HBO’s hit show Euphoria has taken the world by storm — introducing viewers to an emotional journey of teenage angst, trendy fashion, and drug addiction — and a quirky Houston bar is joining in on the drama’s fanfare.
Known for its ethereal decor, Montrose bar Present Company has created a Euphoria-themed cocktail menu for February, and just like the show, the drinks are, well — edgy.
The tequila-based “I Can’t Feel My Face When I’m With You” cocktail, inspired by the show’s main character Rue (Zendaya), is a combination of Cointreau, lime juice, a raspberry-apple syrup, and another syrup made with Sichuan peppercorns, which produces paraesthesia — a burning or tingling sensation that numbs the lips and tongue. Finished off with floating alien and smiley-face tabs, the drink also has a Sichuan pepper rim, derived from the Buzz Button flower, which elicits a quality that affects the drinker’s tastebuds and makes the drink’s flavor evolve from the first sip to the last. Beverage director Rex Nielsen said the cocktail, named after a song by Canadian singer “The Weeknd,” plays off Rue feeling numb despite seeking to experience joy and happiness.
“You take a sip and it almost vibrates the molecules in your tongue,” Nielsen said of the cocktail.
Cinnamon whiskey “hall pass” shots — made with cherry juice, coconut puree, and banana liqueur — will be available in pill bottles for $7, and “Bitch You’re My Soulmate,” a strawberry, vodka-based cocktail that plays off of the frenemy dynamic between Maddy (Alexa Demie) and Cassie (Sydney Sweeney), is made with vodka, and topped with a port-wine foam and a psychedelic-looking picture of the Euphoria characters, made from rice paper and vegetable ink. The gin-based “Rue In The Sky With Diamonds” is made with campari, flower blossom liqueur, lemon juice, agave, and blackberry syrup.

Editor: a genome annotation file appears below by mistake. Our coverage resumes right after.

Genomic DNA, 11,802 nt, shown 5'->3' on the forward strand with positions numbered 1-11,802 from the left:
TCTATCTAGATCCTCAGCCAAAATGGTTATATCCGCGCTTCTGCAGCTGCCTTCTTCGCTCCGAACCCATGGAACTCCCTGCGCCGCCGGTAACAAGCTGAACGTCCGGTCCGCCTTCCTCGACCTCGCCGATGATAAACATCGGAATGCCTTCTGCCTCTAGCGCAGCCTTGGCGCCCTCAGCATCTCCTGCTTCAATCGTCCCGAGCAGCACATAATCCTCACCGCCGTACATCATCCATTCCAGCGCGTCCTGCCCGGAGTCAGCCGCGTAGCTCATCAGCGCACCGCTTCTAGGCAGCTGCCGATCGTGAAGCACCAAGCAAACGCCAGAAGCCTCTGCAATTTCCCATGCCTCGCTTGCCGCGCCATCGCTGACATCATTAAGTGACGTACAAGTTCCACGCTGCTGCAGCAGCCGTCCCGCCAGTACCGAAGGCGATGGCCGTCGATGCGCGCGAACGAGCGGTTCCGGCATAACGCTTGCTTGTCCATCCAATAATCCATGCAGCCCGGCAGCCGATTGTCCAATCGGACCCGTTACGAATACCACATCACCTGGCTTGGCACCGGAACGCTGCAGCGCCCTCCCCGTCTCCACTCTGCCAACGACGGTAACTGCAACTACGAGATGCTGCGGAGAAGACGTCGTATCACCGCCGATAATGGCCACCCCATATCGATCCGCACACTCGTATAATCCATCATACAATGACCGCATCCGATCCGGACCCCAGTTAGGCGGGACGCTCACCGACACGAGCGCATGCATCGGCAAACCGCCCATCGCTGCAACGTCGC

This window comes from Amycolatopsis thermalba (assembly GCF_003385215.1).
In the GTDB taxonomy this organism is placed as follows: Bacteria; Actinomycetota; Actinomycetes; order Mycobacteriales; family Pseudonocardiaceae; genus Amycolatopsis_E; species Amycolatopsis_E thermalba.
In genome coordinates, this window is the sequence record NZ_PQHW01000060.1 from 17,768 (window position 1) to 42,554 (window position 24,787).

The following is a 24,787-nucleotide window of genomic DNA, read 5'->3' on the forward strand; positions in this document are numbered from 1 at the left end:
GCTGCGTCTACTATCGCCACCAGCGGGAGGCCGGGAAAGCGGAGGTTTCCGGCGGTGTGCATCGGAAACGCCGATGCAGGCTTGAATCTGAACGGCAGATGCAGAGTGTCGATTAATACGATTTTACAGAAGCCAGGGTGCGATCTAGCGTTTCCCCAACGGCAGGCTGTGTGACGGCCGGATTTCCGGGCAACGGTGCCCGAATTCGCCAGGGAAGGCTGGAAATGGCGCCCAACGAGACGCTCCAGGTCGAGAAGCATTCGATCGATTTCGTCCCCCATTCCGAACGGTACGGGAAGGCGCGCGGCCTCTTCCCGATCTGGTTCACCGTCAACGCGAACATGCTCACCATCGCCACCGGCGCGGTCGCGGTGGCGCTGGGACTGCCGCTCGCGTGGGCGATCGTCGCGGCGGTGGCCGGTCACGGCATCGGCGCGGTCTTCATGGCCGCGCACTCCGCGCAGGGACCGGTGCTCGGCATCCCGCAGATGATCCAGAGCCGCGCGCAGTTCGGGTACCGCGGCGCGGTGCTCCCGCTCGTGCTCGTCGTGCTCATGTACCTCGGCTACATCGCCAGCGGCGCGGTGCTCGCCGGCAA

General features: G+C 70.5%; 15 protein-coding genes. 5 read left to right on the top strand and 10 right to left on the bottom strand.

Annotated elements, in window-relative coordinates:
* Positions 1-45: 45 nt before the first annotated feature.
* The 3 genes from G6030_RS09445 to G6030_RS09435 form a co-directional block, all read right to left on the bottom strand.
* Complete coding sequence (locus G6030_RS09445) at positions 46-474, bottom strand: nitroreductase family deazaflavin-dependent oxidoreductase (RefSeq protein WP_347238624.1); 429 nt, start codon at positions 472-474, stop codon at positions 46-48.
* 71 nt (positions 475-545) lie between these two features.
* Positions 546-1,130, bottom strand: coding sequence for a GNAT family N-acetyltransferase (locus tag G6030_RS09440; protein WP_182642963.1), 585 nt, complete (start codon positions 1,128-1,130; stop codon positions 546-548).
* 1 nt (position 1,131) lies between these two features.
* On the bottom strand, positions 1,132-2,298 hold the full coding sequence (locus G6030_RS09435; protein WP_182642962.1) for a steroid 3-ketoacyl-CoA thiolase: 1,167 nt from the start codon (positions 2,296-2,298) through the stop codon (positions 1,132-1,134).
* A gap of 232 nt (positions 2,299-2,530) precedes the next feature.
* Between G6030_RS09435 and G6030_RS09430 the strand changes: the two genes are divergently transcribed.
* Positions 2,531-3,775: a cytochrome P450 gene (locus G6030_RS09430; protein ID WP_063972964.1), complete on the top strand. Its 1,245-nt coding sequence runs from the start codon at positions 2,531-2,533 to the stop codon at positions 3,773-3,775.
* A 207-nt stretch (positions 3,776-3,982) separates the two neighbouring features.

Nielsen said the new cocktails aim to capture the essence of the show while still appealing to people who aren’t glued to their TV screens every week.
“It opens up a conversation. Even if you aren’t into the show, it’s like a secret handshake to talk about it,” Nielsen said.
But the popularity of Euphoria has not come without ridicule. Critics have called out the show for its controversial depictions of minors participating in sex, violence, and drug use. Nielsen, a fan of Euphoria’s original Israeli series, said though the series does touch on those topics, it doesn’t glamorize it.
“That was my concern, too, and though it’s not a positive, happy show in any conventional terms, it’s a reality that people deal with,” Nielsen said. Still, he added, “I don’t think anyone will do drugs or overdose because they watch Euphoria.”
In an Instagram post, Zendaya, who is also an executive producer on the series, reminded viewers before the second season premiere that the show was for “mature audiences” and warned them of potentially triggering content. The Malcolm and Marie actress also doubled down in a recent interview with Entertainment Weekly, emphasizing that the show is not a “moral tale to teach people how to live their life.”
Launched by bar manager Chris Burns as a way to spice up the typical Valentine’s Day offerings, Nielsen said the series-focused cocktails will be available through February.
Euphoria’s finale for season 2 airs Feb. 27, on HBO.
- D.A.R.E. says HBO’s ‘Euphoria’ glamorizes drug use, sex, and violence [NBC News]
- Euphoria star Zendaya breaks down Rue’s ‘painful’ intervention scene: ‘It’s like a war zone’ [Entertainment Weekly]
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